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By Alaina G. Levine
Julia Ruth studied physics and Antarctic and Arctic sea ice. She has expertise in programming and science education. And today, she is flourishing, as she spins gracefully through her career as a circus performer.
Ruth’s signature performance apparatus is the "cyr" wheel, an aluminum or steel wheel large enough for her to stand inside and grasp the edges. With seven years of performance experience, she is able to balance, gyroscopically spin, move, and dance with the wheel to the amazement of her audiences, who marvel at her fluid movements. She laughs, because it’s her background that has allowed her to be successful in this unconventional career. “I gravitated towards the cyr wheel because it was a clear example of forces and motion and acceleration,” she says. “It represents physics.”
Her circuitous route towards a joyful career began when the family lived in Germany for a year while she was in ninth grade. She had to take a physics course, and even though her German was far from fluent, something clicked. “That’s how I knew I loved physics,” she says. “I wasn’t frustrated by the language barrier and still enjoyed it. I knew I wanted to do more of it.” She spent the rest of her education at a STEM magnet school in Maryland and matriculated to the University of Maryland (UMD) as a physics major in 2010, because “if I have to spend four years specializing in one subject [in] college, I'd better study something I like.”
Her university experience was prolific: she conducted research on dark matter, wrote code for LIGO, and interned at NASA Goddard Space Flight Center, where she contributed software to analyze Antarctic ice sheet radar data. She also pursued a project on Arctic sea ice change at the NOAA Center for Weather and Climate Prediction. Her analysis of laser altimetry data was part of the prelaunch activities for NASA’s ICESat-2 and was published in the Annals of Glaciology.
San Diego Circus Festival 2019, Rob Riingen Photography
Julia Ruth on the cyr wheel.
While Ruth was studying the physics of Earth systems, she craved a physical activity. She had always wanted to do gymnastics, and UMD had a non-competitive, performance gymnastics troupe. “I love being active in team sports, as it helps me focus, [but] I didn’t want to be a performer. I wanted to compete,” she says. “I had stage fright.” But this troupe did not require an audition and provided training—it welcomed newbies like her.
Her inaugural performance fed her momentum. “The high from the audience’s attention and the feeling of being able to captivate them was incredible,” she says. “I wanted more. I fell in love.” She remained with the troupe the rest of her time at UMD, practicing two to three hours each day, in combination with regular weight lifting for cross training. She graduated with high honors with a bachelor’s in physics and meteorology.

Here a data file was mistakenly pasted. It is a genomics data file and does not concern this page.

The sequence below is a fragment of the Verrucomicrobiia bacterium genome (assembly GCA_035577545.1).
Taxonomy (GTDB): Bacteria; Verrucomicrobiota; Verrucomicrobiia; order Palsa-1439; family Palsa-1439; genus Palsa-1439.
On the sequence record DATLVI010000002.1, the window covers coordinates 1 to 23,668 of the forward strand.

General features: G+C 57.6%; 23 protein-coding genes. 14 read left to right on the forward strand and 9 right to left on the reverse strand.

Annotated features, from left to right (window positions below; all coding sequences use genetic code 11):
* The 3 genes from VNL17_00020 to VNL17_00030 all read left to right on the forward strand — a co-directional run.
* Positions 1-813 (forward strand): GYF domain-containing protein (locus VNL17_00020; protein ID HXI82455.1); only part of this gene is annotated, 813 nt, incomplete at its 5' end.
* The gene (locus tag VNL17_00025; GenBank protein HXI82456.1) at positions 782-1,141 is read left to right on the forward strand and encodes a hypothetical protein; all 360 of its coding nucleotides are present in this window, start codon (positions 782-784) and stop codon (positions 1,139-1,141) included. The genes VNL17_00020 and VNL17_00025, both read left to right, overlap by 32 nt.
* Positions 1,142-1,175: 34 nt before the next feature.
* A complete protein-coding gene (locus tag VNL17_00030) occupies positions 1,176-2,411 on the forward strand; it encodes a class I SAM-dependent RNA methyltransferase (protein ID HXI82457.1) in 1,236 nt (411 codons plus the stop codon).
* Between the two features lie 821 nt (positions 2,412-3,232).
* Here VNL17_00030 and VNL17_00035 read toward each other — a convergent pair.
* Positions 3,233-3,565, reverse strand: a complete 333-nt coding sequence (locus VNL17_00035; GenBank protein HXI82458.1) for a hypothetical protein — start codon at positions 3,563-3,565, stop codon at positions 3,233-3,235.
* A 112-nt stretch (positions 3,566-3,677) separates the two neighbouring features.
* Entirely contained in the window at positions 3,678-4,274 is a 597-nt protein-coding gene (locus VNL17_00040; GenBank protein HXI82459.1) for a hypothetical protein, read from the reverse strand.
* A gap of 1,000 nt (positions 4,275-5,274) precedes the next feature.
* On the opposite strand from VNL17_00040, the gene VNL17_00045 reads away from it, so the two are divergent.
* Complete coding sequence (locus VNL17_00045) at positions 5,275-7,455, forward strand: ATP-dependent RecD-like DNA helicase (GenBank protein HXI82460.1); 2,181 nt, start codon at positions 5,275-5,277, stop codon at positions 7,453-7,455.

As her undergrad education came to a close, she wondered how to continue experiencing the performance high and improve her tumbling, dance, and gymnastics. Ruth, who had been awarded an NSF Graduate Fellowship, enrolled in the PhD program at Scripps Institute of Oceanography in San Diego. She planned on getting her doctorate in geophysics. But the west coast move was strategic for another reason: one of the most prominent circus schools is located in this city, and she had already arranged to train with a leading coach in the circus arts.
Her plan was clear: circus would be a side gig. “I had full intention of finishing my PhD and was going to circus-train on the side to get stronger,” she says. And yet, she knew she did not want to be a research physicist, and the longer she put off being a performer, the less opportunity she would have to do it at all. Simultaneously, she was not deriving as much pleasure from physics as she once did. Her geophysics program felt “too removed” from what she liked. “I wasn’t happy. . . I realized I wanted to run off and join the circus,” she says.
She made the decision to leave grad school with her master’s and fully commit to a circus performance career. Her first job was managing events for the circus school, which allowed her to train upwards of six hours each day on core circus performance activities such as dance, flexibility, and handstands. One of her specialties is hand-to-hand, where she holds people in handstands and throws them into flips. Building muscles and developing circus artistry led to her discovering the cyr wheel.
Ruth trained, performed, and networked with circus professionals from around the world, leading to more auditions and jobs. 2019 was her busiest year, where she spent months traveling through Australia, Canada, and the US with various troupes, performing at festivals and other events. Her income was derived from exhibiting her own acts on the cyr wheel as well as performing new acts with different circus clients who hired her. When COVID-19 hit, Ruth didn’t let her career take a tumble. Instead, she repositioned herself: she expanded into coaching kids in workout, flexibility, and—physics and astronomy.
Ruth aims to weave her arts and physics fervor into a novel profession. “I have an idea of creating a one-woman show about string theory to bring to fringe fests,” she says. “What’s a great representation of particles made of one-dimensional loops? Cyr wheel!”
Cultivating a career at the boundary of science and arts requires bravery, and Ruth is no stranger to courage. It took guts to leave her prestigious fellowship. Her advice for professional success? Believe in and listen to yourself. “The jump can be scary, but once I did that, it made making jumps like that even easier,” she says. “I wasn’t a fulltime performer right away, but I have full confidence in my abilities.”
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Editor: David Voss
Staff Science Writer: Leah Poffenberger
Contributing Correspondents: Sophia Chen, Alaina G. Levine